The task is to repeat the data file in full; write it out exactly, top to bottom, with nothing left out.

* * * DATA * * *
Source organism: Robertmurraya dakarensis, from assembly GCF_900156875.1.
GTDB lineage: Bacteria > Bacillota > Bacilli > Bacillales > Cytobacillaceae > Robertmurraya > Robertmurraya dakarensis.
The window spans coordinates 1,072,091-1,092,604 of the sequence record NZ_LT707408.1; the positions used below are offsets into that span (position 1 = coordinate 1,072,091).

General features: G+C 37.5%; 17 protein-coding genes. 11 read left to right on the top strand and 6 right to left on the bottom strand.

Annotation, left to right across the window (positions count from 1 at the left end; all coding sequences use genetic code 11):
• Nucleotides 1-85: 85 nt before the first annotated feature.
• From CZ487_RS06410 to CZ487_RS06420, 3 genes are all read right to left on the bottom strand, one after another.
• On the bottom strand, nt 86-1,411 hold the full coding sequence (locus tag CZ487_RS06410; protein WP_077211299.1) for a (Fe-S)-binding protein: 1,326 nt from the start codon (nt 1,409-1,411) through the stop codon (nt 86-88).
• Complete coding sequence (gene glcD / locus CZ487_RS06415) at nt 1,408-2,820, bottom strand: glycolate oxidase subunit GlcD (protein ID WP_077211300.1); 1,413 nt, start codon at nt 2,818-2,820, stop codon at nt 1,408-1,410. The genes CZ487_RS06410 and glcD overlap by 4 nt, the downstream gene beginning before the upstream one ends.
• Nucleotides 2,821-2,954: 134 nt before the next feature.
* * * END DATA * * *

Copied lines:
Source organism: Robertmurraya dakarensis, from assembly GCF_900156875.1.
GTDB lineage: Bacteria > Bacillota > Bacilli > Bacillales > Cytobacillaceae > Robertmurraya > Robertmurraya dakarensis.
The window spans coordinates 1,072,091-1,092,604 of the sequence record NZ_LT707408.1; the positions used below are offsets into that span (position 1 = coordinate 1,072,091).

General features: G+C 37.5%; 17 protein-coding genes. 11 read left to right on the top strand and 6 right to left on the bottom strand.

Annotation, left to right across the window (positions count from 1 at the left end; all coding sequences use genetic code 11):
• Nucleotides 1-85: 85 nt before the first annotated feature.
• From CZ487_RS06410 to CZ487_RS06420, 3 genes are all read right to left on the bottom strand, one after another.
• On the bottom strand, nt 86-1,411 hold the full coding sequence (locus tag CZ487_RS06410; protein WP_077211299.1) for a (Fe-S)-binding protein: 1,326 nt from the start codon (nt 1,409-1,411) through the stop codon (nt 86-88).
• Complete coding sequence (gene glcD / locus CZ487_RS06415) at nt 1,408-2,820, bottom strand: glycolate oxidase subunit GlcD (protein ID WP_077211300.1); 1,413 nt, start codon at nt 2,818-2,820, stop codon at nt 1,408-1,410. The genes CZ487_RS06410 and glcD overlap by 4 nt, the downstream gene beginning before the upstream one ends.
• Nucleotides 2,821-2,954: 134 nt before the next feature.